Saudi Aramco outlines financial plan to become 'a global industrial conglomerate'

Published April 28th, 2016 - 06:00 GMT
Saudi Aramco plans to sell less than 5 percent of the company via an initial public offering. (File photo)
Saudi Aramco plans to sell less than 5 percent of the company via an initial public offering. (File photo)

Saudi Aramco, the biggest energy company, outlined financing plans on Wednesday that will support its expansion into new areas under a sweeping economic reform plan released by Riyadh this week.

The reforms envisage Aramco transforming itself from an oil and gas firm into a “global industrial conglomerate” involved in many sectors and services, using its vast financial resources to create jobs and help diversify the Saudi economy beyond oil.

“We will continue to build on our accelerated transformation and serve as a pillar, role model and champion of transformation in the Kingdom,” Aramco’s official magazine, Arabian Sun, quoted chief executive Amin Nasser as saying.

Aramco’s board, which met in Tokyo last week, decided to provide interim financing for a planned shipyard at the town of Ras Al-Khair on Saudi Arabia’s east coast, the magazine said without giving details.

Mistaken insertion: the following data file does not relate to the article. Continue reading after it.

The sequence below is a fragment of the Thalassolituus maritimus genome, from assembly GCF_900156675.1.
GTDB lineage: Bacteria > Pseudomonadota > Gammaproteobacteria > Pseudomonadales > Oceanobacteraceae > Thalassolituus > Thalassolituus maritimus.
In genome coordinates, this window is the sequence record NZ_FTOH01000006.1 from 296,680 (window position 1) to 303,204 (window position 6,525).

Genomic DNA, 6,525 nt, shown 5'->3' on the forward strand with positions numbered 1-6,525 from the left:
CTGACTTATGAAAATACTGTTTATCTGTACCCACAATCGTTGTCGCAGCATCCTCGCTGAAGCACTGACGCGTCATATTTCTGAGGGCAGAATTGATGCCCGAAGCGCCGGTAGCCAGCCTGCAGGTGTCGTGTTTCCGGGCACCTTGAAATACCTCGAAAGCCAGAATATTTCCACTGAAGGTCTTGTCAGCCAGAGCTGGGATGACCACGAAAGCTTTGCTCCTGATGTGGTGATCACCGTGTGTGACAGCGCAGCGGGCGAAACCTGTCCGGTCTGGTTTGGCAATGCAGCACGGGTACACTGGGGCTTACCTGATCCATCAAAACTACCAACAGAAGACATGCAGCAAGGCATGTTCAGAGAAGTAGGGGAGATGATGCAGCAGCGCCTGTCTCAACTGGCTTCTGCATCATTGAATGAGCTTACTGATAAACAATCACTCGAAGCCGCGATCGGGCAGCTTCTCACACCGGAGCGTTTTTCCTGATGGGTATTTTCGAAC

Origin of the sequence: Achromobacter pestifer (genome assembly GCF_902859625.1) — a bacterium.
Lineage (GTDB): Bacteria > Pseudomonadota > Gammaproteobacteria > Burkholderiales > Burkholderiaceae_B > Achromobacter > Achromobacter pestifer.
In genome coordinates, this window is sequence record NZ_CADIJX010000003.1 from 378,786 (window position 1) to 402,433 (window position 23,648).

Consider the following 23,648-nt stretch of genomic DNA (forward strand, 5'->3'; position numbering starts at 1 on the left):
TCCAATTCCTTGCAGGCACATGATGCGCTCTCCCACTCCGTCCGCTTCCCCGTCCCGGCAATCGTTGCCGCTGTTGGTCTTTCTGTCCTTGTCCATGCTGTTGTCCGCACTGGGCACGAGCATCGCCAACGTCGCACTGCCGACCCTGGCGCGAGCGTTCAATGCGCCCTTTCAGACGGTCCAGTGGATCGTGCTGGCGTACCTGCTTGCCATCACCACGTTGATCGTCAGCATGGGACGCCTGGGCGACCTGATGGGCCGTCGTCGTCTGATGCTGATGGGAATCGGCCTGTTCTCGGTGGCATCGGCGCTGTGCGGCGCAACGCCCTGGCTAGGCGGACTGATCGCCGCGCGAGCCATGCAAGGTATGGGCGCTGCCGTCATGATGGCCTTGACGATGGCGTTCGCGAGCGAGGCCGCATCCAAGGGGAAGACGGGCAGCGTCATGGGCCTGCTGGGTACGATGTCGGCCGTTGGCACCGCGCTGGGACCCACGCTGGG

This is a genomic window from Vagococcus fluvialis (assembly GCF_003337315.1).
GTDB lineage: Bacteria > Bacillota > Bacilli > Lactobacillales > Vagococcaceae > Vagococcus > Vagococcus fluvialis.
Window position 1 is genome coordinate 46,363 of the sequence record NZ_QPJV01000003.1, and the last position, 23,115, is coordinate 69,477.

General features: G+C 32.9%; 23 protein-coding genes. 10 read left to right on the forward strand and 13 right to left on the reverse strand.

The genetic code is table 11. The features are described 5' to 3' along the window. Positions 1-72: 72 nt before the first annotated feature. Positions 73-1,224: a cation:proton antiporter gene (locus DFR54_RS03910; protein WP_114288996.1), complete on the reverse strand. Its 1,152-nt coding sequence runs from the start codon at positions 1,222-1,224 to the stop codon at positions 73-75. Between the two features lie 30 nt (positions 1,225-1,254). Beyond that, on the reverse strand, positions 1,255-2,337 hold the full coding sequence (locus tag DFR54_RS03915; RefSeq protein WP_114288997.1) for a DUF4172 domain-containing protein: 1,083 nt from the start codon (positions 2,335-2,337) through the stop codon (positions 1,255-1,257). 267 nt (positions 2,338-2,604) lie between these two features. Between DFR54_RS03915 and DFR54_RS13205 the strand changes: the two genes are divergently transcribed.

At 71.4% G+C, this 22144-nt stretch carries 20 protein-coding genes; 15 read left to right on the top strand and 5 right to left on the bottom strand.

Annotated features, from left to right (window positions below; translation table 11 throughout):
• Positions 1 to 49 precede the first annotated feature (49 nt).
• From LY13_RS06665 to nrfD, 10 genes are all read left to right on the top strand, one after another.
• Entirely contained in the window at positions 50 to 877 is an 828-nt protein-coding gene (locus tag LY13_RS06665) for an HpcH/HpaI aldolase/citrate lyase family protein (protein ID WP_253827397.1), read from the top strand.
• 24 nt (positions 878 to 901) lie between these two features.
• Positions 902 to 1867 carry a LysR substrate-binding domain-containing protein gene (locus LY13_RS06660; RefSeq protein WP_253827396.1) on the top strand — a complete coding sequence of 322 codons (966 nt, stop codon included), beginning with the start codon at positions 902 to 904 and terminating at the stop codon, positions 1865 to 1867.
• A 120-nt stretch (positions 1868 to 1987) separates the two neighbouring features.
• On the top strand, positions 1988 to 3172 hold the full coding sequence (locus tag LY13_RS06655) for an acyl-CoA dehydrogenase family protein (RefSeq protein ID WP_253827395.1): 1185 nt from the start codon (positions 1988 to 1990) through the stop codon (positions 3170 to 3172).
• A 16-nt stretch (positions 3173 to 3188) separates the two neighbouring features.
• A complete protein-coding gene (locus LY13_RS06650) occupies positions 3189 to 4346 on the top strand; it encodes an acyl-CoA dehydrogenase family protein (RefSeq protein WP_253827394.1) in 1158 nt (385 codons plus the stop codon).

In January, Aramco signed an MoU to establish the shipbuilding and repair complex with National Shipping Co. of Saudi Arabia (Bahri), a subsidiary of Lamprell Plc, a UAE-based engineering firm, and South Korea’s Hyundai Heavy Industries.

Aramco’s board also decided to set up joint ventures for onshore and offshore drilling rig services, the magazine said without giving details of those ventures.

Aramco wants to control more of those businesses to create jobs for Saudis, stimulate local demand and control costs. The board approved an additional equity contribution for its Sadara petrochemical joint venture with US firm Dow Chemical, Arabian Sun said.

Aramco also approved the creation of a program to issue Islamic bonds (sukuk), the magazine added. 

Aramco officials welcomed the IPO plan as a way to participate in the reform program. Also announced on Wednesday were several appointments to senior posts in Aramco, including four people to the level of vice president.

Nabeel Al-Mansour was appointed general counsel, the first Saudi to hold that post. One goal of the reform program is to move local citizens into jobs, both senior and junior.

 


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